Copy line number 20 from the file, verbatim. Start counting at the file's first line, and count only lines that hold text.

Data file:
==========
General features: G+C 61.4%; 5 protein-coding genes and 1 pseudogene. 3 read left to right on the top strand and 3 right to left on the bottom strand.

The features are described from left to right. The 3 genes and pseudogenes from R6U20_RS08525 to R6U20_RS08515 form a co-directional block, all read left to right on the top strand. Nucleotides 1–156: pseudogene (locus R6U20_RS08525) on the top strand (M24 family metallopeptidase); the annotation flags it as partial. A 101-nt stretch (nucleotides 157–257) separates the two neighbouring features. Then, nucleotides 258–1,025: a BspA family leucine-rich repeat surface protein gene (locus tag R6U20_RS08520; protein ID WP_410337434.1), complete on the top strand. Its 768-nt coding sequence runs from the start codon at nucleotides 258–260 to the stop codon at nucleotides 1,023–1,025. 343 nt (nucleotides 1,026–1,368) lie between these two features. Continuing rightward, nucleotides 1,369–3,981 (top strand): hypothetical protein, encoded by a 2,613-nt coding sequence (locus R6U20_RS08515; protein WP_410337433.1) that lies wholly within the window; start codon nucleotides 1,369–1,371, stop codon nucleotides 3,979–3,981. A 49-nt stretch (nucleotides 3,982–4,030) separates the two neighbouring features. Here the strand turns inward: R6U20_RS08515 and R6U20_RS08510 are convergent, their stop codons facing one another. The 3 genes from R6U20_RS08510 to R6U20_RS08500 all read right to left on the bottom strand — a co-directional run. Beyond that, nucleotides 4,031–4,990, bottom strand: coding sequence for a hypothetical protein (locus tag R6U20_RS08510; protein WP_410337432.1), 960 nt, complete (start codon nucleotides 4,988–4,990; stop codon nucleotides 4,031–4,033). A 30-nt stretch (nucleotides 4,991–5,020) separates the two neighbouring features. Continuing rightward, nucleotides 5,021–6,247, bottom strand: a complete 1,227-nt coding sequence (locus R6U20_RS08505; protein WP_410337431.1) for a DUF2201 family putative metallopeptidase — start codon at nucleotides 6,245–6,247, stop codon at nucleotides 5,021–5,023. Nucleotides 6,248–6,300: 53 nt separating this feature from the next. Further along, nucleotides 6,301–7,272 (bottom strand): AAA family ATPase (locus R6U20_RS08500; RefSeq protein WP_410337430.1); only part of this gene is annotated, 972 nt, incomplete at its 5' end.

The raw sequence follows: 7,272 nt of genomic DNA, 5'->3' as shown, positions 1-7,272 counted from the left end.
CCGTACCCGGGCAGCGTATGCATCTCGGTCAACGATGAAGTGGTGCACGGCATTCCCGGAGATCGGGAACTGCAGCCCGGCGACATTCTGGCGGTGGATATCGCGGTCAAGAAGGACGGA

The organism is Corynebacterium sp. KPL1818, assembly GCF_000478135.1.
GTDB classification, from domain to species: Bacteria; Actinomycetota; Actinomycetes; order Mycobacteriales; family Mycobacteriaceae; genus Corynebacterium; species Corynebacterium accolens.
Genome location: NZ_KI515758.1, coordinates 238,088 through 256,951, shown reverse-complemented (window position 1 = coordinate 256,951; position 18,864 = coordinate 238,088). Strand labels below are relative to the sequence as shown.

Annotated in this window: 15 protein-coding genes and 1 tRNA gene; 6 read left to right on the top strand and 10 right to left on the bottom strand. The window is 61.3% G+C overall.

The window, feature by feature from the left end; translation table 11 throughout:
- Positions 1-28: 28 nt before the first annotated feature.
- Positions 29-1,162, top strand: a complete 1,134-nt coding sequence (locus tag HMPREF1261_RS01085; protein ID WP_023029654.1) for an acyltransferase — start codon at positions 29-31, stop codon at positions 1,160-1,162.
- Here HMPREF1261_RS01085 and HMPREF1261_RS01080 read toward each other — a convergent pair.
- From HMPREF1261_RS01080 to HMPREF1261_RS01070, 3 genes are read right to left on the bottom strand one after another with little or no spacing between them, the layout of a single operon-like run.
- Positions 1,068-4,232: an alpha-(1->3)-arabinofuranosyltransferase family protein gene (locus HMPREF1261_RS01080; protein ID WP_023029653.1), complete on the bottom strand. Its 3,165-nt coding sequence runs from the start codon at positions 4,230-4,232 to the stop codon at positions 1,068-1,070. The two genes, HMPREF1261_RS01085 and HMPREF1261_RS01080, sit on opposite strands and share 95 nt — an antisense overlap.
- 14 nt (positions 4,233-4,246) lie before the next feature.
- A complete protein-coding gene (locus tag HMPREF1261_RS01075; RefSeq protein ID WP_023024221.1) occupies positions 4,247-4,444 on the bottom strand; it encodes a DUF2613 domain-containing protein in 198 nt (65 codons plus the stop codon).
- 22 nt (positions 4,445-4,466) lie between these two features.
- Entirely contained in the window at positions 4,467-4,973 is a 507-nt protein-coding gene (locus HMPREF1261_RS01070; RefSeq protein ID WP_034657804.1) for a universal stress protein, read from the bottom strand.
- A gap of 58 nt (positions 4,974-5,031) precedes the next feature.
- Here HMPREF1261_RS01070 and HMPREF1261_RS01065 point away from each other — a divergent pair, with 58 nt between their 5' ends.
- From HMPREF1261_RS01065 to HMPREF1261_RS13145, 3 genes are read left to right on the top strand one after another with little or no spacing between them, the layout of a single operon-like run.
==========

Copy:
- Here HMPREF1261_RS01070 and HMPREF1261_RS01065 point away from each other — a divergent pair, with 58 nt between their 5' ends.